Archive for ND&S Updates

Happy Days Are Here Again

May 28, 2013 


Rarely have we had such a pleasant way to begin a work week after a three day weekend than today.  Consider the good news: consumer confidence jumped up on the Conference Board Report from 69 to 76.  This is well above the experts’ forecast of 71-72.  The real superstar number was home prices jumping 10.9% versus a year ago. (Of course if you are a first time buyer you‘re not thrilled by the news.)

Separately we learned that Texas home prices hit a new all-time high.  Many cities do still have a ways to go to get back to their old highs. Prices nationally are about 29% below the July 2006 peak.

Two of the factors influencing the improvement are job gains and near-record low mortgage rates.  Important to the supply-demand equation is a slower pace of homeowners putting their house on the market.  The supply of available homes did jump in April, but remains 14% below its year ago level.  The reemergence of “flippers” in the market is also having an impact.  We have heard of real buyers being outbid by these flippers.

In sum, the housing improvement is having a significant effect on the economy and the stock market.  Today will be the twentieth consecutive up Tuesday for stocks.  Enjoy it, but remain vigilant when the news is all good.

“Happy days are here again
The skies above are clear again
Let us sing a song of cheer again
Happy days are here again”

-Jack Yellen

Purchasing Power

May 20, 2013 


Last week stocks continued their advance with the DJIA gaining 1.6% and the S&P 500 2.1% supported by better than expected consumer confidence readings on Friday. Since consumer spending represents about 70% of U.S. GDP this is a key indicator for continued economic growth. Also, last week CPI numbers were released and inflation continues to be tame with prices up from a year earlier by 1.1% well under the Fed’s target of 2%.

However, rates on the 10 year Treasury hit 1.95% on Friday as some Fed officials publicly start to question when and how to end the Fed’s program of quantitative easing. The Fed’s program of purchasing $85 billion a month in mortgages has helped the housing industry and home prices. The timing and the speed of any reduction in easing by the Fed will be crucial in its impact on stock and bond prices. Hopefully the fed will time it perfectly just as the economy is on a sustainable growth path.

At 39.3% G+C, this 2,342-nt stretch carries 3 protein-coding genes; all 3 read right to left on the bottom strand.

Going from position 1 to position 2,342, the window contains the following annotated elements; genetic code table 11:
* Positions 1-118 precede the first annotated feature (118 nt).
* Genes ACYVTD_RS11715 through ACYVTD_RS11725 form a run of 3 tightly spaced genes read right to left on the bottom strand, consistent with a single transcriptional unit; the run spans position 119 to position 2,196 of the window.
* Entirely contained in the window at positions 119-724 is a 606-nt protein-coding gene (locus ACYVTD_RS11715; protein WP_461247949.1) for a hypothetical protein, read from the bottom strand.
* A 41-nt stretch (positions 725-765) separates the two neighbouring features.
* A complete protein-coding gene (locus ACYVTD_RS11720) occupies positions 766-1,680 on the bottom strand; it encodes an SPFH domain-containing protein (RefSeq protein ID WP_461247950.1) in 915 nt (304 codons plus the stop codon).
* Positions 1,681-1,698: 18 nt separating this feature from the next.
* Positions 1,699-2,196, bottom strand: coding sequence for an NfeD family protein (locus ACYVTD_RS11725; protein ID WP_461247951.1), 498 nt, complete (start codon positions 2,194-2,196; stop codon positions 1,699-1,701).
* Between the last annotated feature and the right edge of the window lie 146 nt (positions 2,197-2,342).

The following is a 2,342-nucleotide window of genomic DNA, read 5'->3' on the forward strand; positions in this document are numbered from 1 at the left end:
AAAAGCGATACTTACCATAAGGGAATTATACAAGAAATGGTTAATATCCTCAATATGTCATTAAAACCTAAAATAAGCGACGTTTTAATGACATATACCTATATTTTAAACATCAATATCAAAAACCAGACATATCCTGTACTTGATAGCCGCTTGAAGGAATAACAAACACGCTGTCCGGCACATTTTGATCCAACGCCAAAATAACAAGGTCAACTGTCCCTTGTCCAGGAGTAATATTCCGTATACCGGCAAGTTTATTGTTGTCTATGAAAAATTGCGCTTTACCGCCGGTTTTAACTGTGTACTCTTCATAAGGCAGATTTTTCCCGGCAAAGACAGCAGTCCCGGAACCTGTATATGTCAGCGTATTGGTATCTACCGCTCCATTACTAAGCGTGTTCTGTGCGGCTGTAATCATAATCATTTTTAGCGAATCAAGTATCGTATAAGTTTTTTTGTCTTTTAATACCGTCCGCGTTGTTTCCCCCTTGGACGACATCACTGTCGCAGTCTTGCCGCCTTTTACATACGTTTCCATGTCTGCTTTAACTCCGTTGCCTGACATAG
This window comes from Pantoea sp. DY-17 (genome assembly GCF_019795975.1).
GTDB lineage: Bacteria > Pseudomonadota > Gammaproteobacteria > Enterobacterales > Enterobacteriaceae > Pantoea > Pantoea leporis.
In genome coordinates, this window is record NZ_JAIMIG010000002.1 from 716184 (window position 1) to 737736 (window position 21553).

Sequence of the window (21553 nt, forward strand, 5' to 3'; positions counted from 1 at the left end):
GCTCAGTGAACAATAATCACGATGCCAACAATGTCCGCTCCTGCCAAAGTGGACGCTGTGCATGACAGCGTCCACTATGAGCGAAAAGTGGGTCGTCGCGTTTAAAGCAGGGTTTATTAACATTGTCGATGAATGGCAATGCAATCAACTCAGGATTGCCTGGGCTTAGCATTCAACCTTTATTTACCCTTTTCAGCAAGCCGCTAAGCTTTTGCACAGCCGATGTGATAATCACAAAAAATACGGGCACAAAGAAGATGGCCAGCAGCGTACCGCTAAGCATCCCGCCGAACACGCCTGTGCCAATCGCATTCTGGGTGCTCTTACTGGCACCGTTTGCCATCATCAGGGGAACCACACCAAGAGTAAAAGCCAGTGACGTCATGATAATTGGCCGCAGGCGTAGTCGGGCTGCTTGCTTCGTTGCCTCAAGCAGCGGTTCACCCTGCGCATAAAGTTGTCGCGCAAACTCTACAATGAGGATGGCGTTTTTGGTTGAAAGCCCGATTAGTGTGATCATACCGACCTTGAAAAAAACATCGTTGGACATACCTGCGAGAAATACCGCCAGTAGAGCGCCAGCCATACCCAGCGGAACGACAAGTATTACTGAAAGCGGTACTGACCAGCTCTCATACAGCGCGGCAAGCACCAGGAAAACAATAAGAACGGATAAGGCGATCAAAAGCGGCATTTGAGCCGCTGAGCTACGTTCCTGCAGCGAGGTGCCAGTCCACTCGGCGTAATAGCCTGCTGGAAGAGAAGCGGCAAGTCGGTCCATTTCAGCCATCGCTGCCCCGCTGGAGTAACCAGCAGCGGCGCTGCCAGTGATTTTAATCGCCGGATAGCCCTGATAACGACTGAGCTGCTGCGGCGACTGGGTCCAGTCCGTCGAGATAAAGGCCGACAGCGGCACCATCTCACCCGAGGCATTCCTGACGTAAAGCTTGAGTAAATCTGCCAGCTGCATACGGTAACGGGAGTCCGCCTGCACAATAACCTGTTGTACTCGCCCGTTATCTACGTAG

Today’s history – 1932 Amelia Earhart leaves Newfoundland as the 1st woman to fly solo across the Atlantic.
“Never interrupt someone doing what you said couldn’t be done.”
– Amelia Earhart

Inflation’s Steady Toll

May 13, 2013 


Discussions have been increasing about stocks being overvalued. It is true that last week the U.S. equity markets hit another record high, but that was not on an inflation adjusted basis. We see this as encouraging given stocks tend to beat inflation by a wide margin over time, especially when you reinvest dividends. According to Yale University finance professor Robert Shiller, the S&P 500 hit its all-time high in early 2000. To surpass this previous peak on an inflation adjusted basis, the S&P 500 would have to appreciate another 20+ percent to 2,000 versus Friday’s closing price of 1,634 (See chart below).

From another perspective, rising stock prices seem to be thawing out the initial public offering market. Year-to-date 64 companies have become publicly traded enabling them to raise $16.8 billion.  This is an increase over last year-to-date but is well below the peak in the 1990s. More IPOs show investor confidence in the equity markets and the economy. This in turn gives companies the funding access required to grow their businesses, and, in turn, their stock prices.

“No matter how good you get you can always get better and that’s the exciting part.”
– Tiger Woods

Record Highs…

May 6, 2013 


The S&P 500 hit yet another all-time high last week on better-than-expected U.S. jobs data and global monetary news.

The S&P 500 closed higher by 2% last week to close at 1,614.42.  Likewise, the Dow Jones Industrial Average gained 1.8% for the week to close at a record high of 14,973.96.  The NASDAQ, far from its record high, moved ahead 3.1% for the week to finish at 3,378.63.  The push higher last week was prompted by better-than-expected data as April non-farm payrolls came in at 165k with expectations of 140k.  The European Central Bank provided further good news as the ECB cut interest rates by 0.25% along with commentary indicating a willingness to provide more stimulus, if needed.

Bonds traded lower last week as yields rose in response to U.S. jobs data and ECB monetary actions.  The benchmark 10-year treasury closed the week at a yield of 1.73%.  The Barclays Aggregate Bond Index is now up 0.62% for the year-to-date period.

Market valuations are no longer a bargain at 15.4x trailing EPS of $105 (2Q12-1Q13).  We see the markets as more-or-less fairly valued.  Despite valuations, we continue to favor equities as we do not see any other assets that we like better than equities.  We would not be surprised to see the market trade sideways or lower for the next few months as is typical for this time of year (see chart below).

“In the business world, the rearview mirror is always clearer than the windshield.”

– Warren Buffett